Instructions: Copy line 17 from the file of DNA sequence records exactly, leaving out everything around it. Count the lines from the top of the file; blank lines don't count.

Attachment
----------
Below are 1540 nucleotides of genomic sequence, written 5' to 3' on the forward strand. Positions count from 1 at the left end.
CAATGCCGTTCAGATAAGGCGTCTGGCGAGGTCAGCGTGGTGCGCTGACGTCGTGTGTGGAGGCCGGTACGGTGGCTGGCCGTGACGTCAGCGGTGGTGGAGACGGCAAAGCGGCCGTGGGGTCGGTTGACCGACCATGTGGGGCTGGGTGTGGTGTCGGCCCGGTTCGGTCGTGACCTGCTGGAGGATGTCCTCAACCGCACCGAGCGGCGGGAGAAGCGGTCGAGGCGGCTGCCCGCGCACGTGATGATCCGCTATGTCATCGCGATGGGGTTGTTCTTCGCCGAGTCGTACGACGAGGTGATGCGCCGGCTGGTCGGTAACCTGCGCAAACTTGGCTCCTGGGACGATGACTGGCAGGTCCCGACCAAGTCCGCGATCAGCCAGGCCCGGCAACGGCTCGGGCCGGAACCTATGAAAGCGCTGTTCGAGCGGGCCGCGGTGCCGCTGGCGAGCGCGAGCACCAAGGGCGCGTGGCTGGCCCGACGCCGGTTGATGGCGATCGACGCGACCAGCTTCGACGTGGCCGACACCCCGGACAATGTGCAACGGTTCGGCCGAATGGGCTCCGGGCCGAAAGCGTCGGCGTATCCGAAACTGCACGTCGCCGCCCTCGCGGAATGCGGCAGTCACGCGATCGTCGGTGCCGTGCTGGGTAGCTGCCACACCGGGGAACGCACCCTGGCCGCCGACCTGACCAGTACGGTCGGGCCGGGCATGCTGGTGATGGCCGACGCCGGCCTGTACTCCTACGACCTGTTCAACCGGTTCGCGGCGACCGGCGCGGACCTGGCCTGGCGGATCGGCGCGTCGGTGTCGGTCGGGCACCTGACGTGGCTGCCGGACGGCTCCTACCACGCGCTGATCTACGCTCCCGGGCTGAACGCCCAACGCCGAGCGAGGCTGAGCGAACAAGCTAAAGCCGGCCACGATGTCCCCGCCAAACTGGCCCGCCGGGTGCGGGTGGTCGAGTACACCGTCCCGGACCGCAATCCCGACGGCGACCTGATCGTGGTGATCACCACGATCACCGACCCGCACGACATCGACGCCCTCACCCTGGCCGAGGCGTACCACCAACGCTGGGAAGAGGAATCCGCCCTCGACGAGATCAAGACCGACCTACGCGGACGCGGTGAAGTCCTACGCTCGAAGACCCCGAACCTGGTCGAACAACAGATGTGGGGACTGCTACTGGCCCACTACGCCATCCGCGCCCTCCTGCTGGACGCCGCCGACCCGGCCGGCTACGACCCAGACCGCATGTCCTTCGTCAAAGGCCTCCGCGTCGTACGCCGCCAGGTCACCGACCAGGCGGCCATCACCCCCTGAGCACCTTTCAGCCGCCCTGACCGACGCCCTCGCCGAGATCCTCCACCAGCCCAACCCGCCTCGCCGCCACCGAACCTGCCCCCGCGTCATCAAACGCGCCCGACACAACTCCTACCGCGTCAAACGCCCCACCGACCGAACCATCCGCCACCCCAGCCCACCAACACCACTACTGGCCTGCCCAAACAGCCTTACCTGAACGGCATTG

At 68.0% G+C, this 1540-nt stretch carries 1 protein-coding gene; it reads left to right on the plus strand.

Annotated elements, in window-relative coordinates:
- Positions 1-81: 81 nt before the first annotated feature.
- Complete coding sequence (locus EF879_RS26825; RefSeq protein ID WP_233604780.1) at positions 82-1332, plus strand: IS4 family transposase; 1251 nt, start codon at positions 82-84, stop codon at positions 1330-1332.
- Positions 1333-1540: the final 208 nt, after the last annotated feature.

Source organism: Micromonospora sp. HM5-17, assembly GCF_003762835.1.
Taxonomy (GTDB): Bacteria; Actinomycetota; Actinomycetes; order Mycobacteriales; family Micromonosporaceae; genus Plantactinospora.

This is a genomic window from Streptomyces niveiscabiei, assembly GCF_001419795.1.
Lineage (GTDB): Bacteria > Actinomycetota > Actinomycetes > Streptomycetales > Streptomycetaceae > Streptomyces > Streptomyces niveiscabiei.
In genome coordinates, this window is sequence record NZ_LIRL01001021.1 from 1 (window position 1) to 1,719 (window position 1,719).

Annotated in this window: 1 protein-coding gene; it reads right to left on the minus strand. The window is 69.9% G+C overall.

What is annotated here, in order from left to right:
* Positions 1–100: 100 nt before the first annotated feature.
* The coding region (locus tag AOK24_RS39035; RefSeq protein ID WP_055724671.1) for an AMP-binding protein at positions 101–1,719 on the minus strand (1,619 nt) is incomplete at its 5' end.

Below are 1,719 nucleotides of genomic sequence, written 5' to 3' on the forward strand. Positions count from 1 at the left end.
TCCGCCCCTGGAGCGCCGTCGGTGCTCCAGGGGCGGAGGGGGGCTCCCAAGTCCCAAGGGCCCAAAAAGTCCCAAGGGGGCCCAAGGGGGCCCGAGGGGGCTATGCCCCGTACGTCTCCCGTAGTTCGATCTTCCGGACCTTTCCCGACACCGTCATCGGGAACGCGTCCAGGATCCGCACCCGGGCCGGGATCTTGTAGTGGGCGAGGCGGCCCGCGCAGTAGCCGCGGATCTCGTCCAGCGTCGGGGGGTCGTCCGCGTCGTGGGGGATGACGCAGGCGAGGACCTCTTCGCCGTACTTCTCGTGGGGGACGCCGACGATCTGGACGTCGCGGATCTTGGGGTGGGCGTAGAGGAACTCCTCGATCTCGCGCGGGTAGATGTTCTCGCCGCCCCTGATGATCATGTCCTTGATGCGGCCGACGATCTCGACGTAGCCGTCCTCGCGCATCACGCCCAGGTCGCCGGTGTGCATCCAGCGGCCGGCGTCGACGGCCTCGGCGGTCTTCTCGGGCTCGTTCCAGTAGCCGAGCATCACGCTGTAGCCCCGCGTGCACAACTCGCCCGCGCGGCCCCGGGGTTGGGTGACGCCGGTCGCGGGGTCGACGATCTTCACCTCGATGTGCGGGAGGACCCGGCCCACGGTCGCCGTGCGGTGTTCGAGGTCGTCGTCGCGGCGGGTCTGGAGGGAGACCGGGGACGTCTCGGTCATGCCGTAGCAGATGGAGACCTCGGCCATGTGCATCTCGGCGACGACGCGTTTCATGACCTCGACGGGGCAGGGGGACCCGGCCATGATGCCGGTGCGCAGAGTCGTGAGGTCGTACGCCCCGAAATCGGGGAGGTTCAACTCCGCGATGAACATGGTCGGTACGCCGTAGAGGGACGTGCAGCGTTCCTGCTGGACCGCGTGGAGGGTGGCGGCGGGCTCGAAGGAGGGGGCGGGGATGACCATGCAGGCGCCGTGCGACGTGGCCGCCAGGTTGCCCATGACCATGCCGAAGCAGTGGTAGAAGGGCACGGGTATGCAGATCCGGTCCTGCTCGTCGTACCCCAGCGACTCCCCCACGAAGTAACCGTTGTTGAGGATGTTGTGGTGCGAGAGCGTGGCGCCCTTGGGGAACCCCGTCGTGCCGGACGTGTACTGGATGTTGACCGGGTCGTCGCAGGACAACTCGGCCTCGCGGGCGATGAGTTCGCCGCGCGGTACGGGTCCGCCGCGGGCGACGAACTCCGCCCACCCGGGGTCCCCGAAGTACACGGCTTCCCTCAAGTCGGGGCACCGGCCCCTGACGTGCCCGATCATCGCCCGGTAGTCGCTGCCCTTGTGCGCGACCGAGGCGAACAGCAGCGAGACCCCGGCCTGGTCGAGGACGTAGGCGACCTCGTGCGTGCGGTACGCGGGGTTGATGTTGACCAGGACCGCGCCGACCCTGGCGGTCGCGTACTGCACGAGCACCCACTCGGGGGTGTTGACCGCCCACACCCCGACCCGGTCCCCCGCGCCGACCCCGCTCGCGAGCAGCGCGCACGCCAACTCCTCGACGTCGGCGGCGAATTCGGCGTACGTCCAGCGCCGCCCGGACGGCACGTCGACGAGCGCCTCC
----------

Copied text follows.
Below are 1,719 nucleotides of genomic sequence, written 5' to 3' on the forward strand. Positions count from 1 at the left end.